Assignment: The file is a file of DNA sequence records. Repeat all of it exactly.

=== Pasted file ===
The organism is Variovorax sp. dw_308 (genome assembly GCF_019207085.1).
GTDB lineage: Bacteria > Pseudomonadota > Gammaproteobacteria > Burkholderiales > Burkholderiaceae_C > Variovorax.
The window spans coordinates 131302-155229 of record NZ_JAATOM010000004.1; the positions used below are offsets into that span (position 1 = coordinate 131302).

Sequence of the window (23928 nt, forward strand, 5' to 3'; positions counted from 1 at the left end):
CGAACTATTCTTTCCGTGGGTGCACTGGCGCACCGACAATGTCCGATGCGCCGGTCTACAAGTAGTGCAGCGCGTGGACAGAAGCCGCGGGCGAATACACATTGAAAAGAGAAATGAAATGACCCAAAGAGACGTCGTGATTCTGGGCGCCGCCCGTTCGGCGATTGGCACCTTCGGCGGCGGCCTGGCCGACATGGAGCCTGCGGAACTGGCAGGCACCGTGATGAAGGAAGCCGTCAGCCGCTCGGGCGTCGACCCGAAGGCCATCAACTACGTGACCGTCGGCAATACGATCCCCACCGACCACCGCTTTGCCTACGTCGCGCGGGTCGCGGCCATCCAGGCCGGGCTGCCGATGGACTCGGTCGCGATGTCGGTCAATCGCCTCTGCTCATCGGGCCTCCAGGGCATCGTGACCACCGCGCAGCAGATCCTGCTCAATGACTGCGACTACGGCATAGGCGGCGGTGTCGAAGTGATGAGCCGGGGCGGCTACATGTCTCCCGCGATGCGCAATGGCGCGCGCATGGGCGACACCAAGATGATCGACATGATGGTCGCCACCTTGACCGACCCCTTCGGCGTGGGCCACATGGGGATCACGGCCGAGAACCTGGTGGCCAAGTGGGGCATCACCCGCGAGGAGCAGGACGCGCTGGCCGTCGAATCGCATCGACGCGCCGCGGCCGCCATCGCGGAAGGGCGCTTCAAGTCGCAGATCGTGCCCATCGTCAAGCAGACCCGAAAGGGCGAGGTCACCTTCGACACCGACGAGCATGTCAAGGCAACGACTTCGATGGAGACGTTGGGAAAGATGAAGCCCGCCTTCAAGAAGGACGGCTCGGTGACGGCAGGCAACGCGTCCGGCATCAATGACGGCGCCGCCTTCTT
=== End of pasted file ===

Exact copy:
The organism is Variovorax sp. dw_308 (genome assembly GCF_019207085.1).
GTDB lineage: Bacteria > Pseudomonadota > Gammaproteobacteria > Burkholderiales > Burkholderiaceae_C > Variovorax.
The window spans coordinates 131302-155229 of record NZ_JAATOM010000004.1; the positions used below are offsets into that span (position 1 = coordinate 131302).

Sequence of the window (23928 nt, forward strand, 5' to 3'; positions counted from 1 at the left end):
CGAACTATTCTTTCCGTGGGTGCACTGGCGCACCGACAATGTCCGATGCGCCGGTCTACAAGTAGTGCAGCGCGTGGACAGAAGCCGCGGGCGAATACACATTGAAAAGAGAAATGAAATGACCCAAAGAGACGTCGTGATTCTGGGCGCCGCCCGTTCGGCGATTGGCACCTTCGGCGGCGGCCTGGCCGACATGGAGCCTGCGGAACTGGCAGGCACCGTGATGAAGGAAGCCGTCAGCCGCTCGGGCGTCGACCCGAAGGCCATCAACTACGTGACCGTCGGCAATACGATCCCCACCGACCACCGCTTTGCCTACGTCGCGCGGGTCGCGGCCATCCAGGCCGGGCTGCCGATGGACTCGGTCGCGATGTCGGTCAATCGCCTCTGCTCATCGGGCCTCCAGGGCATCGTGACCACCGCGCAGCAGATCCTGCTCAATGACTGCGACTACGGCATAGGCGGCGGTGTCGAAGTGATGAGCCGGGGCGGCTACATGTCTCCCGCGATGCGCAATGGCGCGCGCATGGGCGACACCAAGATGATCGACATGATGGTCGCCACCTTGACCGACCCCTTCGGCGTGGGCCACATGGGGATCACGGCCGAGAACCTGGTGGCCAAGTGGGGCATCACCCGCGAGGAGCAGGACGCGCTGGCCGTCGAATCGCATCGACGCGCCGCGGCCGCCATCGCGGAAGGGCGCTTCAAGTCGCAGATCGTGCCCATCGTCAAGCAGACCCGAAAGGGCGAGGTCACCTTCGACACCGACGAGCATGTCAAGGCAACGACTTCGATGGAGACGTTGGGAAAGATGAAGCCCGCCTTCAAGAAGGACGGCTCGGTGACGGCAGGCAACGCGTCCGGCATCAATGACGGCGCCGCCTTCTT